At Wild Rescue Wildlife Sanctuary and Nature Reserve, we had the pleasure of staying in a beautiful stone-walled thatched cottage built in the Cape style. We had the opportunity to walk along narrow trails through intriguing vegetation in the reserve, which is classified as a Critical Biodiversity Area. Because of its variety of contrasting soil types, all the major plant communities of the Agulhas coastal plain can be found in close proximity in the 165-hectare nature reserve.
Four self-guided walking trails are marked out at Wild Rescue Wildlife Sanctuary and Nature Reserve, which is situated almost midway between Riversdale and Still Bay in the Western Cape
We visited Wild Rescue to pick up our friend (who had travelled with us from Pietermaritzburg and had stayed there while we were at Onrus). We took up the offer of Wild Rescue’s founder, Gill Simpson, to stay in one of the two fully equipped off-grid self-catering cottages that accommodate visitors for minimum stays of 2 nights. (Currently, rates are R550 per night per one-bedroomed cottage, which can sleep up to 4 people.)
The gracious main house at Wild Rescue, which includes accommodation for long-term and short-term volunteers. For information on volunteering see https://wildrescue.co.za/volunteer/#top
Gill and our friend had met some years ago because they were both working in wildlife rescue and rehabilitation, particularly caring for primates. Gill founded Wild Rescue, a registered non-profit organisation (NPO), in response to the need in the Western Cape for a sanctuary for wildlife, including primates.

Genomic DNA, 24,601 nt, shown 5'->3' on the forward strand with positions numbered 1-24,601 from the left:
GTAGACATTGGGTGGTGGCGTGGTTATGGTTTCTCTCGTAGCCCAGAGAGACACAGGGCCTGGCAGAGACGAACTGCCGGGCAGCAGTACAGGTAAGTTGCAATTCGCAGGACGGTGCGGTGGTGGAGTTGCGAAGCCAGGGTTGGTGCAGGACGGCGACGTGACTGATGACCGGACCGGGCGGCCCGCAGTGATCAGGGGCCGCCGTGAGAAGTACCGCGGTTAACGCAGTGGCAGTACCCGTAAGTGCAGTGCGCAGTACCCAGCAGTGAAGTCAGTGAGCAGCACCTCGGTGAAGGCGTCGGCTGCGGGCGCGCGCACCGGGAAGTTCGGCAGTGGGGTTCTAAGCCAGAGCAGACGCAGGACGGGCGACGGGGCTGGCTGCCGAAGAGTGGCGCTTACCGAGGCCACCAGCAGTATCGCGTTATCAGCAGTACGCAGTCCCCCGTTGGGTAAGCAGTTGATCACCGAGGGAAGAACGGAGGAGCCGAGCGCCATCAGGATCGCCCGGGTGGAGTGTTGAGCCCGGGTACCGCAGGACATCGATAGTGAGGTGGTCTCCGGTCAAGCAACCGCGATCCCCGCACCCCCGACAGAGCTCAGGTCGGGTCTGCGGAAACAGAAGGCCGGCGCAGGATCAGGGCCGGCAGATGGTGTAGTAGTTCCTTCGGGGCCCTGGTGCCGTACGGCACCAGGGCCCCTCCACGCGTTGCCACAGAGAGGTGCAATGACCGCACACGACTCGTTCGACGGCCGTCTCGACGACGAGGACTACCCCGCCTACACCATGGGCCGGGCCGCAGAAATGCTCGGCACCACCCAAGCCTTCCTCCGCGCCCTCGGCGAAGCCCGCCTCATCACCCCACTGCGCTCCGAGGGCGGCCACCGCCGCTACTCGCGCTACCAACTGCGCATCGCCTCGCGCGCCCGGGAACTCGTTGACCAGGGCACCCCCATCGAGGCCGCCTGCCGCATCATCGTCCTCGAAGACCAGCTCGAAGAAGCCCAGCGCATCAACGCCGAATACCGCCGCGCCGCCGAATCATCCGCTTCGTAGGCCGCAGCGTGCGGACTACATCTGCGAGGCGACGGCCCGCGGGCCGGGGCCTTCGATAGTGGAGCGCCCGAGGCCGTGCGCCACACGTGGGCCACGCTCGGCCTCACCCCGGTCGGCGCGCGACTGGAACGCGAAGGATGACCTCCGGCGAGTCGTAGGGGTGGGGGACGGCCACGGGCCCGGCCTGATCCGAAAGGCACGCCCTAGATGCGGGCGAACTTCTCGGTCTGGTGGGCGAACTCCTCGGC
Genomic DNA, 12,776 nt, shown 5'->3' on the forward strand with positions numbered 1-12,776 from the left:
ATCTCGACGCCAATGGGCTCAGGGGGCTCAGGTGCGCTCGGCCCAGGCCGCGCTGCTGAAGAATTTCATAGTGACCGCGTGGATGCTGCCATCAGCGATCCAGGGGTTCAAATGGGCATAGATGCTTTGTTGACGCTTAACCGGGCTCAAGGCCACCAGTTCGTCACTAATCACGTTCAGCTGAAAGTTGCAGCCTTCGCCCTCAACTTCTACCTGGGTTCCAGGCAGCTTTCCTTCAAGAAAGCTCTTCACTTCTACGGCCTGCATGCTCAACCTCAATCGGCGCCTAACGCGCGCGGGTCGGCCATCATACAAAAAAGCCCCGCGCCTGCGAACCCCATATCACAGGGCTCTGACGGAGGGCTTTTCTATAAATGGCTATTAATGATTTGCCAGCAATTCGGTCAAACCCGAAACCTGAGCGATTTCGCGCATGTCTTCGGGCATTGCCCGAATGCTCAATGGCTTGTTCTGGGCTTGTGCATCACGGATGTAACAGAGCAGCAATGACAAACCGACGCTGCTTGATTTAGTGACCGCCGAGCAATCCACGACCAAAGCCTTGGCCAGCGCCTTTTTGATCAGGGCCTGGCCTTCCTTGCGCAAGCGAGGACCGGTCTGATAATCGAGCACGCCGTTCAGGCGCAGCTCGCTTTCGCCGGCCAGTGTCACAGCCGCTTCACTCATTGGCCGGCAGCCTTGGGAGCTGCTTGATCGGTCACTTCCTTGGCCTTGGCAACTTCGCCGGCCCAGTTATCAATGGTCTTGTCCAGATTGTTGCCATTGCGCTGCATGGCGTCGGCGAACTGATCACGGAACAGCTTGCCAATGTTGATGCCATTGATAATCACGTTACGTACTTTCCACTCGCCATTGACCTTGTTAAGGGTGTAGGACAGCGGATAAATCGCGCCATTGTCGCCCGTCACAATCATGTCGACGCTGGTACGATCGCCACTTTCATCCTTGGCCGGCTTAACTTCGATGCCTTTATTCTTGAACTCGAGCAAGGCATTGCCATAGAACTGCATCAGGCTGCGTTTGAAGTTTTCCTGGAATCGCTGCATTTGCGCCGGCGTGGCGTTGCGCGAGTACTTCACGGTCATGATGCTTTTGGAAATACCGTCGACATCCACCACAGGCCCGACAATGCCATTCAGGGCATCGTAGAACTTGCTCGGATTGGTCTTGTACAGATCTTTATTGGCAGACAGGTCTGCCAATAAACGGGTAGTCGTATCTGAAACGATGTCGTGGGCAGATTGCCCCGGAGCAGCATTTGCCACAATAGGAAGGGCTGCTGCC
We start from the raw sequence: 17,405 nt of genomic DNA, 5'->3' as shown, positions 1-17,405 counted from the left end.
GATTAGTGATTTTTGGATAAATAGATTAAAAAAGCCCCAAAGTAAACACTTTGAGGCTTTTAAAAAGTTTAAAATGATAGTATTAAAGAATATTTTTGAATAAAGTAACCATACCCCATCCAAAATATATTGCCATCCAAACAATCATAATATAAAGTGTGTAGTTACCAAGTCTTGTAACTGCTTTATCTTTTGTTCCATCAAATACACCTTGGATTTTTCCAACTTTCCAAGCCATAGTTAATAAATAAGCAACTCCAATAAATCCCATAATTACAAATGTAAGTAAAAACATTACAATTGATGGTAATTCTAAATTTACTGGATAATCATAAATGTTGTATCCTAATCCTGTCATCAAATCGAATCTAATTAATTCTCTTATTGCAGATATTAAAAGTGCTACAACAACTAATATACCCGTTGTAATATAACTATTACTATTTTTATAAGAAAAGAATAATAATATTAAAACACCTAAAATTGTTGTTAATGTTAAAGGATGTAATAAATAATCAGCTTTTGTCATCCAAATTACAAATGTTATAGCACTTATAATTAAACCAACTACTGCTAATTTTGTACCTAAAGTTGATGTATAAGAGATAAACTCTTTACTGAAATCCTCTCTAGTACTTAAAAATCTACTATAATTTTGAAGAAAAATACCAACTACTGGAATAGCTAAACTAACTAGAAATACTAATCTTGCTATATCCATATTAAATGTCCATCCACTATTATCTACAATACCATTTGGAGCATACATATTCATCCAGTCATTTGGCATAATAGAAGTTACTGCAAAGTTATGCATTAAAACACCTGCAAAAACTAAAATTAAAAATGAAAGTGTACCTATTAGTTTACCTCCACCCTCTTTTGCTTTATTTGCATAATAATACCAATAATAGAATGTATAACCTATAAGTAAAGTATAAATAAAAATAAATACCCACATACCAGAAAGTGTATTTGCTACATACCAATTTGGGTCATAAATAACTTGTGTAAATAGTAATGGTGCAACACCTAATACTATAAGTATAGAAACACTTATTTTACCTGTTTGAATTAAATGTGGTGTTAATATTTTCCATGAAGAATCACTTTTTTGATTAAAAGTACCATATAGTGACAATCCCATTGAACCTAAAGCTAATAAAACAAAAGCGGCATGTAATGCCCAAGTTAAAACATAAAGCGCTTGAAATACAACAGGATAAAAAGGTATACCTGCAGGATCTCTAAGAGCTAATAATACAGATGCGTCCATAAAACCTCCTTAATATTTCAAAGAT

At the end of 2017 Wild Rescue obtained approval from the provincial conservation authority, Cape Nature, to establish a wildlife rehabilitation sanctuary. A building formerly used as farmworker accommodation has been substantially altered to be used as a rehab clinic, and a solar-powered water system fed by local spring water has been completed. Wild Rescue is in the process of raising funds to complete building enclosures and other facilities for rescued animals.
Once these facilities are in place, in terms of its permit, Wild Rescue will be able to provide long-term care and rehabilitation for several species of antelope, banded and Cape grey mongoose, porcupine, bat-eared fox, scrub and Cape hare, caracal, black-backed jackal, and tortoises that are indigenous to the Western.
Regarding baboons and monkeys, Wild Rescue has permission to take in such primates only from approved captive institutions for long-term care. Rehabilitation for primates is restricted to their immediate care and immediate return to the group they came from in the wild.
The view from the walking trail near the cottages to the Goukou River on the eastern boundary of the nature reserve
Gill bought the Wild Rescue property in 2015 using her life savings. It had already been proclaimed as a Nature Reserve back in 1994, due to the diversity of plants found here. In 2017, Wild Rescue rezoned more than 50% of the property as “Open Space 3”, ensuring that large sections of the reserve will be protected as a corridor for wildlife.